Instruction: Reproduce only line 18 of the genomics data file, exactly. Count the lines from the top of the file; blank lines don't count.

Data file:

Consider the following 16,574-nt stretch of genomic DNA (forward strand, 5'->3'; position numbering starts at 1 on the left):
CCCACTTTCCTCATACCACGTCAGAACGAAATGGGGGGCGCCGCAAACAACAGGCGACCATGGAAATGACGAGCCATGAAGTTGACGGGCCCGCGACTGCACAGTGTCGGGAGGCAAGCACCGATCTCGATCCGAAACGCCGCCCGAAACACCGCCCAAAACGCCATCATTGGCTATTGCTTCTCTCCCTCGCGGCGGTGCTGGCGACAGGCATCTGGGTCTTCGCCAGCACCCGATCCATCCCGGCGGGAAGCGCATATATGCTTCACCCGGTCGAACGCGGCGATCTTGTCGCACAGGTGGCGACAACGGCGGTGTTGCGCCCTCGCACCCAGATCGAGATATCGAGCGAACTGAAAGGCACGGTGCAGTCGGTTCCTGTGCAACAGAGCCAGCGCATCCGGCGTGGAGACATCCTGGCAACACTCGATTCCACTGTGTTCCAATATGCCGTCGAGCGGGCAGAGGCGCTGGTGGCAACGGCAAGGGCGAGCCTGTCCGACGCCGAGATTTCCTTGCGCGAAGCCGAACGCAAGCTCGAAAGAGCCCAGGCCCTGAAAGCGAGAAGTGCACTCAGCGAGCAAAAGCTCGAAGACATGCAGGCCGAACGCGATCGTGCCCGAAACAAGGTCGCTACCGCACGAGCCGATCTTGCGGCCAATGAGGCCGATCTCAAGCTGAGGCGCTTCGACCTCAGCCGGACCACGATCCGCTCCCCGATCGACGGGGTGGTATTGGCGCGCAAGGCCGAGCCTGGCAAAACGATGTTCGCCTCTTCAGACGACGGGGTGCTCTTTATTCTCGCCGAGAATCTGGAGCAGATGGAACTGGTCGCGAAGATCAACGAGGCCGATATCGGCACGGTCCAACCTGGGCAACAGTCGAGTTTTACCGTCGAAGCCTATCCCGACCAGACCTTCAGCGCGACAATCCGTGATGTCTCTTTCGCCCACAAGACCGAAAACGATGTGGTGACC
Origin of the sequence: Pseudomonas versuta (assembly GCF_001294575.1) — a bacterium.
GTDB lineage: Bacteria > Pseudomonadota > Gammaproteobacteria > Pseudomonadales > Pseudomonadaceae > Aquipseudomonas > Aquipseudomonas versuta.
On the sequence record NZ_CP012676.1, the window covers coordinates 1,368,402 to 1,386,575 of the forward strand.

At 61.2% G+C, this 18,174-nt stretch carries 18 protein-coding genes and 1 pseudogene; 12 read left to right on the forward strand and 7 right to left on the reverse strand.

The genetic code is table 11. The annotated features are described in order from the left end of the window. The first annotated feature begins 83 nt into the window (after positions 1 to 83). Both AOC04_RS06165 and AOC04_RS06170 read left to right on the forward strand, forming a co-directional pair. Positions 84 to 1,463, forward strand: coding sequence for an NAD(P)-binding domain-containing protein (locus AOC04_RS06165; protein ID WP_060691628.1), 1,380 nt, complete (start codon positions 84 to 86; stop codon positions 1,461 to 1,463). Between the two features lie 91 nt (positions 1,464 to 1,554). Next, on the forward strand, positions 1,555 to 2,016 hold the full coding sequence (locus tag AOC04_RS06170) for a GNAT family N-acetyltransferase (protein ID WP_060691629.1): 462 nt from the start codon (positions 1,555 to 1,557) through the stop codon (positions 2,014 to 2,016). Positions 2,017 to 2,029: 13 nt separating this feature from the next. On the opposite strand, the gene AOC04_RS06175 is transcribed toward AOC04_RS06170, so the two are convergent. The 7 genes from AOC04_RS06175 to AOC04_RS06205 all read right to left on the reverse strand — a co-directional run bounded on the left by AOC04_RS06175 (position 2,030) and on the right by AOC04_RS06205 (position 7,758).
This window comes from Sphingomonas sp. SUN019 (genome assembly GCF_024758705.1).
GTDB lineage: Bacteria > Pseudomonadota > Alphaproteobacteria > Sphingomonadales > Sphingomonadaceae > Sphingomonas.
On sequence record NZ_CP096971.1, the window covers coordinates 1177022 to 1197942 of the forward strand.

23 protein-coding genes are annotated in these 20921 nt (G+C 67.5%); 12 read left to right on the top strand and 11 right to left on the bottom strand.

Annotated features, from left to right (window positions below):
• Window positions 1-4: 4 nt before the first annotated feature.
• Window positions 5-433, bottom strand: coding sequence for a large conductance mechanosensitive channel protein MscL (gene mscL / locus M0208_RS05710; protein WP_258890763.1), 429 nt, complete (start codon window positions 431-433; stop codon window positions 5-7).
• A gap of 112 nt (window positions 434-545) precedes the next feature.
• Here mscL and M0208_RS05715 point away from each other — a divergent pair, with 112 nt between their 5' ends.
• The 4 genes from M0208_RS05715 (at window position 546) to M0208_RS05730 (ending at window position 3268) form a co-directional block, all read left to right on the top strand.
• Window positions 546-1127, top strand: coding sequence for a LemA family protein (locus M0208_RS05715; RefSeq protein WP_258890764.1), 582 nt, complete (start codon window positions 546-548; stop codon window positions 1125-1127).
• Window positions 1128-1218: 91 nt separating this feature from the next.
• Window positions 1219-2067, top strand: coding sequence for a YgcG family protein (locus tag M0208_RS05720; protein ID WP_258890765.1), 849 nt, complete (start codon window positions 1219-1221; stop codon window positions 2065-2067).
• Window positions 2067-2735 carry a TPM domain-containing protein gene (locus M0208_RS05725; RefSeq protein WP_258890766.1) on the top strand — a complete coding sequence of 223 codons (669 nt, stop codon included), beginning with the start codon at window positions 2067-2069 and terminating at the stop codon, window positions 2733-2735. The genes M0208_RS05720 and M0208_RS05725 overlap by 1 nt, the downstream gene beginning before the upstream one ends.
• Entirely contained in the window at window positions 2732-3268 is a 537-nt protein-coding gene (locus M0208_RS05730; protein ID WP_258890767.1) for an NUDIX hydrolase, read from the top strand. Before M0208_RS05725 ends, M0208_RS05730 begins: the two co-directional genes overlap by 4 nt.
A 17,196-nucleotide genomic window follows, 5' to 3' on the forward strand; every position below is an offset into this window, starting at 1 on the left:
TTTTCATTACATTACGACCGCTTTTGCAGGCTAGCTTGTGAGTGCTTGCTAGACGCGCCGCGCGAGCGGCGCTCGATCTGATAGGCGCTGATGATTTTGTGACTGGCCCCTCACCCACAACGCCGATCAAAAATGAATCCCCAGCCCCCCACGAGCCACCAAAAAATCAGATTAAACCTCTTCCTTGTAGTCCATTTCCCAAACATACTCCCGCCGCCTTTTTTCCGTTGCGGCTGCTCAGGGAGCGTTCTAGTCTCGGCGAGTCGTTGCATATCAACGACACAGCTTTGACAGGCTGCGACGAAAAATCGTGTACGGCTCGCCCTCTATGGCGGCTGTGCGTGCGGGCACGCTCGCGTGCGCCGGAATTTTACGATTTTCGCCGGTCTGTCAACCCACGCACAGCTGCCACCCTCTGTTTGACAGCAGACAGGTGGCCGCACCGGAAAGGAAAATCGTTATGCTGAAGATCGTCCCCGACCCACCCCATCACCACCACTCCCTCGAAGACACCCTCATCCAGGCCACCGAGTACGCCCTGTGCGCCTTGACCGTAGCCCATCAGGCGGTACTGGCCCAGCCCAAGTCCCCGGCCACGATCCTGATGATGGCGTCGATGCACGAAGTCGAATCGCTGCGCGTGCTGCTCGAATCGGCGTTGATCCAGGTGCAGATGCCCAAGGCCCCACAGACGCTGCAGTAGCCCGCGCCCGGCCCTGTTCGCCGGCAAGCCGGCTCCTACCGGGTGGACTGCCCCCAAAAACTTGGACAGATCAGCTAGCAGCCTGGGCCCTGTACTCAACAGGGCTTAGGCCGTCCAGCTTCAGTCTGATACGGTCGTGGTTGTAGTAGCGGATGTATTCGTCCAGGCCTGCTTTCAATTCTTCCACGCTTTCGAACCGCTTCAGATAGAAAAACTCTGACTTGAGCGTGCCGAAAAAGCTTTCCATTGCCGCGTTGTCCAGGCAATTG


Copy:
• Window positions 546-1127, top strand: coding sequence for a LemA family protein (locus M0208_RS05715; RefSeq protein WP_258890764.1), 582 nt, complete (start codon window positions 546-548; stop codon window positions 1125-1127).